Things fall apart. All at once. Probably the 2 lines I could use to best describe this week's episode. Prior to watching I was beyond excited because I had read this interview with Vince Gilligan where he was saying Ozymandias is the best episode of the series he's written and overall best that there ever will be. So in my mind I was expecting something out of this world. Which is exactly what we got. But amplified 28393X.
I agree 100% that this was one of the most heart wrenching episodes of any show that I've seen on TV. It was harder to watch than some of the most intense movies I've even seen. My friend texted me before I started and said, "just remember to take a deep breath before you start watching." Um, yeah, he couldn't have been more right.
Was I satisfied? YES. More than anything I was simply jaw dropped at how quickly EVERYthing fell apart and how every character on this show is now destroyed.
Think about it. Every character we have come to know on this show has been tainted, broken bad, or crushed either physically or emotionally. We see that most evidently in Walt's immediate family... Skyler, who has been a silent accomplice from mid-series and completely lost who she is. I think that was shown most evidently in the pool scene where she walked right into it. For Walt Jr., who's always been the innocent character that has no idea what's going on, finally had the truth thrown at him. And that caused the giant rip between the family for good.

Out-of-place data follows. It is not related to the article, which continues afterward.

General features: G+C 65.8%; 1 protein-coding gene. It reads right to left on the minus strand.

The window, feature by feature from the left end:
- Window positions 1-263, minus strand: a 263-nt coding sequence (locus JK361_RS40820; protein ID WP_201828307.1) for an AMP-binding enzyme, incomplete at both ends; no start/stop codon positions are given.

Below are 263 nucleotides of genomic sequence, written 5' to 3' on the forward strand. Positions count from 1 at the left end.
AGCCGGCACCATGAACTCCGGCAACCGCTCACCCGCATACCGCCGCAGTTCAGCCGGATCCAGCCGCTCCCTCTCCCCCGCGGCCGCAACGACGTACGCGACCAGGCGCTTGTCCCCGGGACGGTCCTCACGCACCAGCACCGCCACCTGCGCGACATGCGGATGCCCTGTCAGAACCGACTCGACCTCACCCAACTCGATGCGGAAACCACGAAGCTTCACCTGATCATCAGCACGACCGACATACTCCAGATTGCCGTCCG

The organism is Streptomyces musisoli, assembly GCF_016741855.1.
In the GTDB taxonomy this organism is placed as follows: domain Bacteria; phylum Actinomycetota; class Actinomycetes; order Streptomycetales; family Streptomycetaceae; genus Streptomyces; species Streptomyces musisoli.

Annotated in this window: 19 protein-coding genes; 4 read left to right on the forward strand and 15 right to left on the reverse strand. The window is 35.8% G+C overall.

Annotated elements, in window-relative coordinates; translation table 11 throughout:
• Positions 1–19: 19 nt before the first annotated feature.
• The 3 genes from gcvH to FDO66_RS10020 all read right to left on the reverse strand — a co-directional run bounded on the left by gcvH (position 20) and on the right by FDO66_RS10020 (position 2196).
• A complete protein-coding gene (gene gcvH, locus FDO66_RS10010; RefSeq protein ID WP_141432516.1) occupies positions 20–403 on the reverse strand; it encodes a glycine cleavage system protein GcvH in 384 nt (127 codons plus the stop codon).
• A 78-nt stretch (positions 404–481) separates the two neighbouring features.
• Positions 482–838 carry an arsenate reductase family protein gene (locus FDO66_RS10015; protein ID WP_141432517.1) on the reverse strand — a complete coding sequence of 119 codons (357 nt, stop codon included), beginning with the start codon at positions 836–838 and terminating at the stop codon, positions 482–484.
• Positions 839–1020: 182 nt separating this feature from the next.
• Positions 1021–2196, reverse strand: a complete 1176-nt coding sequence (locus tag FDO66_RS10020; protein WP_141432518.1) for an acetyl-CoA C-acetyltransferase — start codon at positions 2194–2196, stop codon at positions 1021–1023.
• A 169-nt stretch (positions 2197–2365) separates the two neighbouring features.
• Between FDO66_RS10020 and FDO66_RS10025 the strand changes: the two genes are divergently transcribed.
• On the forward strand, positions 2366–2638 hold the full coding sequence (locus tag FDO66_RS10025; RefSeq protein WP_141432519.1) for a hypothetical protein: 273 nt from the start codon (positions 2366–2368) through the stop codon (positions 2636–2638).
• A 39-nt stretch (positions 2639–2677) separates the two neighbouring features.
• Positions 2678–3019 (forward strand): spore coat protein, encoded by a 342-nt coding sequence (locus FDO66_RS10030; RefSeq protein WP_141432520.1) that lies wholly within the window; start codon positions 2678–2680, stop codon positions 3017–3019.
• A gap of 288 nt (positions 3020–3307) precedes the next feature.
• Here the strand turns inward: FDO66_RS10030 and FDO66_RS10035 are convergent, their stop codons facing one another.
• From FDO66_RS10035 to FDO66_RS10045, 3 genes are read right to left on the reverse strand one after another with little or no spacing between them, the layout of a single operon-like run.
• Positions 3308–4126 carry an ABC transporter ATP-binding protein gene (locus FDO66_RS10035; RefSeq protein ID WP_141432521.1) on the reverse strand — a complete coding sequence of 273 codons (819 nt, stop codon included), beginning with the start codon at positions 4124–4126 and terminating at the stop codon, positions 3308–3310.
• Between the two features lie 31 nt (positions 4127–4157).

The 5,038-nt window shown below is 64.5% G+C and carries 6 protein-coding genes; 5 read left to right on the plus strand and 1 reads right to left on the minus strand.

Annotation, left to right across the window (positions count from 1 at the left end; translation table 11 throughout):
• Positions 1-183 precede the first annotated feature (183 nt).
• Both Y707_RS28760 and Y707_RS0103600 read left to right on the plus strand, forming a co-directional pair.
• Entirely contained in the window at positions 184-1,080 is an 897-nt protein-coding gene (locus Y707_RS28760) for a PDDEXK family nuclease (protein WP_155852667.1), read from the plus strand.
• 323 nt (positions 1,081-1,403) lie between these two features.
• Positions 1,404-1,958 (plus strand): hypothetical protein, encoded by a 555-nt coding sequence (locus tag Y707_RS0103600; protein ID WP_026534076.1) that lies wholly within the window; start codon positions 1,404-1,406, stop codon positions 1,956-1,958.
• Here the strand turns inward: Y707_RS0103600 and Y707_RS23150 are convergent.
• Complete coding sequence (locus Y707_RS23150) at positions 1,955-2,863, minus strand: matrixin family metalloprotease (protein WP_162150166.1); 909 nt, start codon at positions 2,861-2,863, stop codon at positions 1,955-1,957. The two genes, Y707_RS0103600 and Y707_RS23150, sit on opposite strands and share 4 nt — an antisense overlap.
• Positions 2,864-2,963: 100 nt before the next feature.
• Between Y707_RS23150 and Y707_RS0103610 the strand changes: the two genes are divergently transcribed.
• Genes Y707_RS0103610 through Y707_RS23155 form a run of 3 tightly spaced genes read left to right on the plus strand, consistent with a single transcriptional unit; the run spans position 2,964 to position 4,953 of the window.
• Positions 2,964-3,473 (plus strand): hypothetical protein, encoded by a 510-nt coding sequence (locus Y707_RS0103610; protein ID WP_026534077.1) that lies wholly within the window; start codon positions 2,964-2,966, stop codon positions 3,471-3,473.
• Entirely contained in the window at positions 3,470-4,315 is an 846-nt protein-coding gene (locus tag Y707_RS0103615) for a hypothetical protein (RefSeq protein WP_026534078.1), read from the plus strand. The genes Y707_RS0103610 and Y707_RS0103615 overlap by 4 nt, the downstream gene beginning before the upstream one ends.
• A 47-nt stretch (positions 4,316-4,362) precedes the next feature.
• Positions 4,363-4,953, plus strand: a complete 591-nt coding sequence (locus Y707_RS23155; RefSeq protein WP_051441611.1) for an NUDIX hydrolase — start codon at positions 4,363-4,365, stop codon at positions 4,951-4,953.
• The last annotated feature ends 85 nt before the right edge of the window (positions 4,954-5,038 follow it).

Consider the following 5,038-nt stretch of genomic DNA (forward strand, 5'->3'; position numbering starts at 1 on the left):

Even with minor characters that we don't think much about anymore like Badger and Skinny Pete... Their lives were completely left shaken as well after Combo was killed (direct result of being guilty by association with Jesse & Walt).
Jane, Jane's dad, everyone on the flight that exploded, Hank, Gomez, Ted Beneke, Gus, Andrea, Brock... Even Saul. The list goes on but you get the point. It's super chilling to think that an entire population of people we were introduced to in a series has all been left changed due to one person's decision. I'm not saying this is all completely Walt's fault as I know that half of these things weren't even deliberate.. But it's not the intention that matters, but simply the unavoidable consequences behind our decision-making.